This dish sara has a gently rounded curve and stands on a high base. It has a classic form known as “wooden base bowl”. The exterior of the base was frequently decorated with a “comb-shaped design” Kushijo consisting of regularly spaced vertical lines. The jar motif is symmetrically repeated three times sanpô moyô in a typical Nabeshima fashion displaying extreme refinement and a distinct decorative layout. Such features adopted stylistic guidelines laid down around 1680, paving the way for an esthetic canon specific to this type of ceramics. The profound feeling for nature, daring compositions and choice of color ranges that are also characteristic of Nabeshima prints are deployed with matching talent in the porcelain ware. This included several genres, distinguished by the type of coloring agent or glaze employed. The polychrome decoration represents the most refined Nabeshima style, involving the use of blue, green, yellow, and red which was reserved for the principal (often floral) motif.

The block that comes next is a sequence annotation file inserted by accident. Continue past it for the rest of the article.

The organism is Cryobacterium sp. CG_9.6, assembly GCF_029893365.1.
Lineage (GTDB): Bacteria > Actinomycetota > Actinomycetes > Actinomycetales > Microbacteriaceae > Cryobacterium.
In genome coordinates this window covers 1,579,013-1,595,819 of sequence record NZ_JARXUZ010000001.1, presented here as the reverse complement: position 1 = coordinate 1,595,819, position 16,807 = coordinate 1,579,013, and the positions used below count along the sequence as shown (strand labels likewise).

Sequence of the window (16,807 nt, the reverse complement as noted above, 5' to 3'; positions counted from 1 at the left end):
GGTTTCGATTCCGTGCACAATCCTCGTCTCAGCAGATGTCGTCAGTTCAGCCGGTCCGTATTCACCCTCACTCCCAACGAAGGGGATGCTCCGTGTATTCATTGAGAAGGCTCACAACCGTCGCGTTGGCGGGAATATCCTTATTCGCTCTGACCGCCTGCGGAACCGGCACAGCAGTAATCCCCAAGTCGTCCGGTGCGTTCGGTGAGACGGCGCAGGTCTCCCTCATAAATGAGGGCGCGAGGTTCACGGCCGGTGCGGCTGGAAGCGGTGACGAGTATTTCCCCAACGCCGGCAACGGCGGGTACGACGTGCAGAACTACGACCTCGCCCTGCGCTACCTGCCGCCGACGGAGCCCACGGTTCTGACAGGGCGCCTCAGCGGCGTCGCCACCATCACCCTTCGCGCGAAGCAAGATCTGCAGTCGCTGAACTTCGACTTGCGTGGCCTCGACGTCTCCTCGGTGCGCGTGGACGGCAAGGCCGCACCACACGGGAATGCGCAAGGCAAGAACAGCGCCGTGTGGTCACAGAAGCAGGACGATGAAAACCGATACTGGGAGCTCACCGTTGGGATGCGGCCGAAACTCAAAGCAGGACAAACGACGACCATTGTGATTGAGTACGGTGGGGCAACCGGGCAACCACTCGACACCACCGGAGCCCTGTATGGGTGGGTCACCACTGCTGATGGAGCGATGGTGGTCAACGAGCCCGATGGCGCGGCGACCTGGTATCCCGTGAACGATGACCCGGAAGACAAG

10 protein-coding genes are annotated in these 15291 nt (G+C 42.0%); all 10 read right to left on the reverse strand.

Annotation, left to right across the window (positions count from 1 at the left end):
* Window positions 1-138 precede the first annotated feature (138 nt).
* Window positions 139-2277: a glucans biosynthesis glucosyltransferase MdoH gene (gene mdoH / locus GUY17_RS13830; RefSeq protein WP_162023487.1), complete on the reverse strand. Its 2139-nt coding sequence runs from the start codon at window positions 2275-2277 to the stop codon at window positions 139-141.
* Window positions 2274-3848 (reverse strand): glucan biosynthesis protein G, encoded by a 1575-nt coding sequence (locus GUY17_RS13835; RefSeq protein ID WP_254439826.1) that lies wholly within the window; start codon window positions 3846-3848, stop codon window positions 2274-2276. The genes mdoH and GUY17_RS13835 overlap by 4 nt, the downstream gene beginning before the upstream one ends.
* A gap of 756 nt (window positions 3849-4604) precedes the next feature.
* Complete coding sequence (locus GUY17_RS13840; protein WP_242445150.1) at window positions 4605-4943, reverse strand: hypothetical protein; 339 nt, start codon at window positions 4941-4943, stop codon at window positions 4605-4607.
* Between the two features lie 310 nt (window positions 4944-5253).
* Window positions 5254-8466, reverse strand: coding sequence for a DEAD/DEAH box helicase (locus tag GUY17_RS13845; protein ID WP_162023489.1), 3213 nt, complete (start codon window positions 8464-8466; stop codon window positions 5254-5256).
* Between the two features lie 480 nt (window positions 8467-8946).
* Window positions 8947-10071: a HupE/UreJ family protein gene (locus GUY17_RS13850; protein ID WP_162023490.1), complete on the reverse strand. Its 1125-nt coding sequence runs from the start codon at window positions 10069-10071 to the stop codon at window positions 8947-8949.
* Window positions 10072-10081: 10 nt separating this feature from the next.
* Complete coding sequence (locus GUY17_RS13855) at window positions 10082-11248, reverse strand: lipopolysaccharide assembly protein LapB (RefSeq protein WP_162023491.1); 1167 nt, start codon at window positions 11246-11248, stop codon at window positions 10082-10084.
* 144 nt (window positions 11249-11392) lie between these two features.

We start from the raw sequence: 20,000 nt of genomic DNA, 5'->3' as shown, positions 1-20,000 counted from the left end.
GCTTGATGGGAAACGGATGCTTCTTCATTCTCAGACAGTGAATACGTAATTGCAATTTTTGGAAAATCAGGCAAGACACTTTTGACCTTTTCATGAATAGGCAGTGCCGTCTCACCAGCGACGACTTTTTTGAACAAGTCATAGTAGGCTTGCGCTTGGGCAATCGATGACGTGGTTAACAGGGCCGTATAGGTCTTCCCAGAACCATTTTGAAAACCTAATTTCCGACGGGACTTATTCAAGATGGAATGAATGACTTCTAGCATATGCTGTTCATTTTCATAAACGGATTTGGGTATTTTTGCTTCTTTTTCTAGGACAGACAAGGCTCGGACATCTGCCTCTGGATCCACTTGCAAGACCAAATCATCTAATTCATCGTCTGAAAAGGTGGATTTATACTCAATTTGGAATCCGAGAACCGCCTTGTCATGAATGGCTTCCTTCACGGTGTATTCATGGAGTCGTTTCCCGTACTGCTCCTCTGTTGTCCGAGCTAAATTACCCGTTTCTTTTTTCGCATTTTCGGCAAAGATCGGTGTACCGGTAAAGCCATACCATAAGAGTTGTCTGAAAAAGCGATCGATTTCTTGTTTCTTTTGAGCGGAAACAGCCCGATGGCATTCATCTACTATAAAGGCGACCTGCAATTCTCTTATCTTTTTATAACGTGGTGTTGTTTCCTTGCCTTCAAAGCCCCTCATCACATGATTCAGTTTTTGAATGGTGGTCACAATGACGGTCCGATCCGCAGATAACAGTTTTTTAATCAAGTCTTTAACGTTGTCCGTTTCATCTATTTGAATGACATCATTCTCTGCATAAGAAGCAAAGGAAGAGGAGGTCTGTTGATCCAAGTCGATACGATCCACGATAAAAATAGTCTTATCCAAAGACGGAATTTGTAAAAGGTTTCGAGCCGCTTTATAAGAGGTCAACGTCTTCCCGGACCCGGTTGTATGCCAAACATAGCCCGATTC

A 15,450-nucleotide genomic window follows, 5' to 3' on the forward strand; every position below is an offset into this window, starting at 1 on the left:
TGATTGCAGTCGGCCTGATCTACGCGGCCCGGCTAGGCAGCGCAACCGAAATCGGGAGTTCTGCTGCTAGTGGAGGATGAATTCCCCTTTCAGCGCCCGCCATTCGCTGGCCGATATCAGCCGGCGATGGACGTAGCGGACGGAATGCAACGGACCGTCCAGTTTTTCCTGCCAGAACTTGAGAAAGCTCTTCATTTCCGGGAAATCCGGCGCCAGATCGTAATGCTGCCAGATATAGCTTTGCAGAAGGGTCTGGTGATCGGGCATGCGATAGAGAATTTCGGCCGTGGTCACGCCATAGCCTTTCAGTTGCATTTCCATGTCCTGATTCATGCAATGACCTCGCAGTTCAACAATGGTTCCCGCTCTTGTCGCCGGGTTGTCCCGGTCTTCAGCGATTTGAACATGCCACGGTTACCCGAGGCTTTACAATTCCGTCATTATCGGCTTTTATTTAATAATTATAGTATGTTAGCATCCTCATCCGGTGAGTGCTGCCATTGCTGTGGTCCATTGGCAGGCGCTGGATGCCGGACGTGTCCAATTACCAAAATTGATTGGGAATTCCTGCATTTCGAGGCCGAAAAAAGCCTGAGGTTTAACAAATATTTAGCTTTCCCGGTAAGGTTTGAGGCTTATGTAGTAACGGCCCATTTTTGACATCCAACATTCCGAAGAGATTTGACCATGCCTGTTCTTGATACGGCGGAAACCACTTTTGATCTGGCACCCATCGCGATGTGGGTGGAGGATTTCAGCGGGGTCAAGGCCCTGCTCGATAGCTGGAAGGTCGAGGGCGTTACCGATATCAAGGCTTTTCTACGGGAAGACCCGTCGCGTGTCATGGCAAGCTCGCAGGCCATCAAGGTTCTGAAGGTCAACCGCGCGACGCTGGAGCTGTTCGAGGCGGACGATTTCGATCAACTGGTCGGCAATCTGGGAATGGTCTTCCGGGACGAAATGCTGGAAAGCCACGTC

Nabeshima production displayed great expertise in formal execution and called for the use of carefully selected materials. The pieces were created in a series of stages. The outlines of the motifs were drawn in cobalt blue and coated in glaze. After an initial firing at 1350°C, these motifs were then infilled with green and red enamels under a second coat of glaze and given a second firing at around 850°C.
Nabeshima ware is the most accomplished form of Japanese ceramics. Indeed, according to 19th century documents, such pieces were never sold or exported but reserved as gifts for high-ranking Tokugawa dignitaries.